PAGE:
Julian Seward wrote:
>>What I do know is that there is a nasty hack in m_stacktrace.c, the part
>>for unwinding the stack -- see VG_(get_StackTrace2) and specifically the
>>stuff for setting/using lr_is_first_RA. This was from one of the IBM
>>linux guys, unfortunately moved on elsewhere now.
> I later documented the trick as shown below, so at least we can see what
> it is doing.
> /* We have to determine whether or not LR currently holds this fn
> (call it F)'s return address. It might not if F has previously
> called some other function, hence overwriting LR with a pointer
> to some part of F. Hence if LR and IP point to the same
> function then we conclude LR does not hold this function's
> return address; instead the LR at entry must have been saved in
> the stack by F's prologue and so we must get it from there
> instead. Note all this guff only applies to the innermost
> frame. */
By itself, the reasoning of that paragraph is not always correct.
The prolog of a recursive function that calls itself directly (so that
immediately after the recursive 'bl', then IP and LR do point to the
same function) might save the return address into the stack only when
forced to by preparation for a yet-deeper call. The deepest call
on any call chain can avoid saving the return address into
the stack, as long as returns from a deepest call also know this.
Implementations of Ackerman's function often behave in this manner.
[Indeed, Ackerman's function is a useful testcase for Callgrind.]
Some hand-written subroutine nests have apriori bounds on the
nesting level (frequently 1, 2, or 3), and dedicate a general register
(instead of the stack) to hold the return address for each level.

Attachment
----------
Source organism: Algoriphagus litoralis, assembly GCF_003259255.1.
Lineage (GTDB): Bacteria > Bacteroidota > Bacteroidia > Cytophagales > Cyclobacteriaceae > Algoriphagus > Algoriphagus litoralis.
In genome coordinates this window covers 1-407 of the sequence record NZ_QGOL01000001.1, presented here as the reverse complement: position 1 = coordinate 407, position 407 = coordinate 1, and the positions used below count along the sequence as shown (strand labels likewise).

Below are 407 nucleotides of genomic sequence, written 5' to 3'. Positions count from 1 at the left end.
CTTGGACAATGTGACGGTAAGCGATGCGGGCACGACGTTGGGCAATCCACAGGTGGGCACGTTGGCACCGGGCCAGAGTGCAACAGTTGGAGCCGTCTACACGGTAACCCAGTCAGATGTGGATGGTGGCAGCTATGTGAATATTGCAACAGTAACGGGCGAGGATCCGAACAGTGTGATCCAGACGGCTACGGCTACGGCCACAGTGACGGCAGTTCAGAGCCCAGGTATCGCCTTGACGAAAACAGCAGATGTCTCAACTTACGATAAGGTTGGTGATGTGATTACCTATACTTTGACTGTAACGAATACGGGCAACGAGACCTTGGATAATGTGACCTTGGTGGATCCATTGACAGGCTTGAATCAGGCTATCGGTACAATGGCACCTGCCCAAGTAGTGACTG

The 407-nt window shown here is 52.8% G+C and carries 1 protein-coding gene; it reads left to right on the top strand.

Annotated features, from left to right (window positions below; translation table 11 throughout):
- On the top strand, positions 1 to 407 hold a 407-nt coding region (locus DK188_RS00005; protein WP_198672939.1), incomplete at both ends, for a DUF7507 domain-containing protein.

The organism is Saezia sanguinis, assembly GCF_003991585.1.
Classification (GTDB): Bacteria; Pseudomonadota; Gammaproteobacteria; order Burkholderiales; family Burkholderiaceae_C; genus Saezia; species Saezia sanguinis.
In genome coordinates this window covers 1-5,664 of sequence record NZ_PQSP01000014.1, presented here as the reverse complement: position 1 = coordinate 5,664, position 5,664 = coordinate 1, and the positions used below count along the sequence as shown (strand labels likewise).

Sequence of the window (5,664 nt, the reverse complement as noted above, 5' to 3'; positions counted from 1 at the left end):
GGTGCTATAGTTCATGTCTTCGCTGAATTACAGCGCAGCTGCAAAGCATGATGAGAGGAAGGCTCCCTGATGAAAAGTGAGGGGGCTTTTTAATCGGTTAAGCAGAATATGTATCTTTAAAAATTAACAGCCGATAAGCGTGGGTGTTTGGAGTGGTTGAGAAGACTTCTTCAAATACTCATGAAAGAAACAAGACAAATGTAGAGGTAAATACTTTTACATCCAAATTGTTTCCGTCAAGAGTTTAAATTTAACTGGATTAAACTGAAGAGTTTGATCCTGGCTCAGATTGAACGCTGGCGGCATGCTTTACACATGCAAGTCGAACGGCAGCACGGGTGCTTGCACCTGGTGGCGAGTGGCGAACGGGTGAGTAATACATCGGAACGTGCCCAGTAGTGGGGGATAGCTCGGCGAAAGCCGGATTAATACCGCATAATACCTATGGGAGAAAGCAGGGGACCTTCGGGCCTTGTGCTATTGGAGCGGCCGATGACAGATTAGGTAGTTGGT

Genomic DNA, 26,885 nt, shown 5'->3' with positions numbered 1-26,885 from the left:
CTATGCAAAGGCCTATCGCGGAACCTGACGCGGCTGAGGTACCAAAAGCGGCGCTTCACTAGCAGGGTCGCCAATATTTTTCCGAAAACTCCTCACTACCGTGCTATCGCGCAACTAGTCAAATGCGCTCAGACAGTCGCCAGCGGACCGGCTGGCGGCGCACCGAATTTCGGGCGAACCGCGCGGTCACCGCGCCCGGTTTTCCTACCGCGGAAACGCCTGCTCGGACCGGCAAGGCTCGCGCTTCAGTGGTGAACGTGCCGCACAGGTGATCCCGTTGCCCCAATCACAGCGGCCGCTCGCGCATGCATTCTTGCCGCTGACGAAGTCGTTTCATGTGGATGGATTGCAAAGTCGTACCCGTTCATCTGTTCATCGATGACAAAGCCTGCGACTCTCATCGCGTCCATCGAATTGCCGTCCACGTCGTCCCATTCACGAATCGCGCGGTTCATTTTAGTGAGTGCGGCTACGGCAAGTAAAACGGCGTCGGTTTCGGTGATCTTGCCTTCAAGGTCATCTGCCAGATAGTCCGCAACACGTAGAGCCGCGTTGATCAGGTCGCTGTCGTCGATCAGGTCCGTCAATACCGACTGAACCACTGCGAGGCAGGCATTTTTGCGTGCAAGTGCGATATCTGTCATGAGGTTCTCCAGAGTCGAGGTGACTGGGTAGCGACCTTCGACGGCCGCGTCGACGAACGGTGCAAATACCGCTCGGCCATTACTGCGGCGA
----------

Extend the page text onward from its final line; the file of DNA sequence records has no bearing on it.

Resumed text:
If the first call after the outermost entry into function F is a
[recursive] call to F, and if the prolog determines that the
[recursive] entry is a leaf entry, and if therefore F decides not to
save the return address into the stack (and perhaps avoids constructing
a stack frame at all), then LR and IP will point to the same function,
and LR will be the current return address, but the logic of the
paragraph quoted above will say that the stack holds the current return
address. This will be an error, either because the stack slot for this
level is logically undefined (never was written), or because leaf entry
uses no frame at all (and thus the return address that is in "the" stack
frame actually designates the _grandparent_ of the current activation.)
If the compiler is "nice", then an instruction is a CALL if and only if
it is a branch instruction with the LK bit set (the least significant bit.)
Any indirect jump through the Link or Count register, when the LK bit of
the instruction is 0, must be a RETURN, a tail-recursive continuation CALL
(which must use the Count register, because the return address must always
be in the Link register [unless the tail-recursive CALL is known to be a
leaf call, or otherwise skips part of the prolog]), or a 'switch' case.
Some compilers are "naughty": they set the LK bit willy-nilly. After all,
the value in LR immediately after a RETURN is a "do not care."
The logic in the quoted paragraph also does not handle true co-routines:
two or more functions which resume each other by turns at the point
of previous "exit." Runtime-generated code for formatted I/O often uses
co-routines, and so do various simulation engines. Of course, co-routines
blur the meaning of CALL and RETURN, but Callgrind must cope somehow.